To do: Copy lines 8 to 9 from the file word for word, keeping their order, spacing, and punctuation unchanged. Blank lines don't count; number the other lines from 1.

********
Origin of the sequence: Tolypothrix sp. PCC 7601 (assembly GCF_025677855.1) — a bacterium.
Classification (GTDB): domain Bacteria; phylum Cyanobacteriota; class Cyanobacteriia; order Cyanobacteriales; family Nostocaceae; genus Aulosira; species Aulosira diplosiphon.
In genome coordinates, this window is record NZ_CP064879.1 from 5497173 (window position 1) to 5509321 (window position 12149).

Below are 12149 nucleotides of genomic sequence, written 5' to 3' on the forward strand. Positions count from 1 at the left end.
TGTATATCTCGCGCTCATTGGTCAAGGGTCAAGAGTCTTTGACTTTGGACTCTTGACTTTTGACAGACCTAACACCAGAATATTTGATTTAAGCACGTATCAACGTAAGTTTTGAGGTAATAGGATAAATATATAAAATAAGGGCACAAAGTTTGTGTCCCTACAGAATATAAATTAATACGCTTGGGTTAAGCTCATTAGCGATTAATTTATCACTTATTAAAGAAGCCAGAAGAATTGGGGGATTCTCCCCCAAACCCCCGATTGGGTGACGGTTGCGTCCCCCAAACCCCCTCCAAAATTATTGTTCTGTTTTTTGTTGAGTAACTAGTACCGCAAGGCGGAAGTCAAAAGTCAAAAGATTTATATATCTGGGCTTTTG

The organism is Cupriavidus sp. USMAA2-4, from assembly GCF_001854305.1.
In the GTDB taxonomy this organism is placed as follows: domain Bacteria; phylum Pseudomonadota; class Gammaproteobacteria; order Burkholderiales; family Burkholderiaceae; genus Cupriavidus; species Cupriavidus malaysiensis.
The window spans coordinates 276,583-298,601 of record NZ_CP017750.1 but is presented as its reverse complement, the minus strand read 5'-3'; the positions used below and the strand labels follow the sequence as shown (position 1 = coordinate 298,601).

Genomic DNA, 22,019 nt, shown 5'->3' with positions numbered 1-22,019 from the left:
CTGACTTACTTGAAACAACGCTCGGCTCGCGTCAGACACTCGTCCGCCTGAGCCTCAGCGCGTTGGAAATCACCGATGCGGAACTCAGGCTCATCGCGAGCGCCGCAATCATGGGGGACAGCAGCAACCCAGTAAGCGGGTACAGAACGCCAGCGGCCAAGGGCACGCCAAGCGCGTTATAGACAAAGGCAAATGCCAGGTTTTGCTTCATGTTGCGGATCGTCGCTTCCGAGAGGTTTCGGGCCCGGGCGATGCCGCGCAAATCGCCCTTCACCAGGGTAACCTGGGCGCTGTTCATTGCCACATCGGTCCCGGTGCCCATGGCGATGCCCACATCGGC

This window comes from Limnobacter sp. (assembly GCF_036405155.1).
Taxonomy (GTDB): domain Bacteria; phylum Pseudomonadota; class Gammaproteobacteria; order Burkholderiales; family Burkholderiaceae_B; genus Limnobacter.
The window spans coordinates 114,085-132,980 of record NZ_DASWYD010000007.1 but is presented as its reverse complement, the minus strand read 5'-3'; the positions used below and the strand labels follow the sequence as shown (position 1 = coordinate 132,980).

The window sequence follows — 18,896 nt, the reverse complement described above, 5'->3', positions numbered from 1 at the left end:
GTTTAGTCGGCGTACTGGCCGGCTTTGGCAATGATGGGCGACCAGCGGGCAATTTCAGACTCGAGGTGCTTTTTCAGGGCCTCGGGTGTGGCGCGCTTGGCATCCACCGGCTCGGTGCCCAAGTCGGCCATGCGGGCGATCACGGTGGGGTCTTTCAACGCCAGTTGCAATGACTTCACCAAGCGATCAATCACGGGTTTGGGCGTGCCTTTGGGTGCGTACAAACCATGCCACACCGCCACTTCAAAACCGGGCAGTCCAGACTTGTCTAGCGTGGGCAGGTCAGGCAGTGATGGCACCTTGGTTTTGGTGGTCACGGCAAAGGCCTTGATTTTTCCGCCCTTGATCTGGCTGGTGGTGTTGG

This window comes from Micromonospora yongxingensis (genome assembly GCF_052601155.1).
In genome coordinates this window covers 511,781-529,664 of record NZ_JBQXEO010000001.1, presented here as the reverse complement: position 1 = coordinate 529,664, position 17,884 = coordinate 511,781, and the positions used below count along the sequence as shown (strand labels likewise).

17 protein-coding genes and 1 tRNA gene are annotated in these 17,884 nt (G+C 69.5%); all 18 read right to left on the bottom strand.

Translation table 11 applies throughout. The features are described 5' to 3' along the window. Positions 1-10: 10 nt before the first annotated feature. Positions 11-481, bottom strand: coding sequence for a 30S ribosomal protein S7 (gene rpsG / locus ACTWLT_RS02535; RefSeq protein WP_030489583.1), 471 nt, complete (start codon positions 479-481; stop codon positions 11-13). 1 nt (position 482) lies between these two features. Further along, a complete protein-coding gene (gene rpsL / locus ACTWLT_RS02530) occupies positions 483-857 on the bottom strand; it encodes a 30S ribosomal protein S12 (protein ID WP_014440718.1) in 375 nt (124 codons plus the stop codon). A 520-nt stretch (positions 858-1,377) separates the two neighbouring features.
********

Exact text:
The window spans coordinates 276,583-298,601 of record NZ_CP017750.1 but is presented as its reverse complement, the minus strand read 5'-3'; the positions used below and the strand labels follow the sequence as shown (position 1 = coordinate 298,601).

Genomic DNA, 22,019 nt, shown 5'->3' with positions numbered 1-22,019 from the left: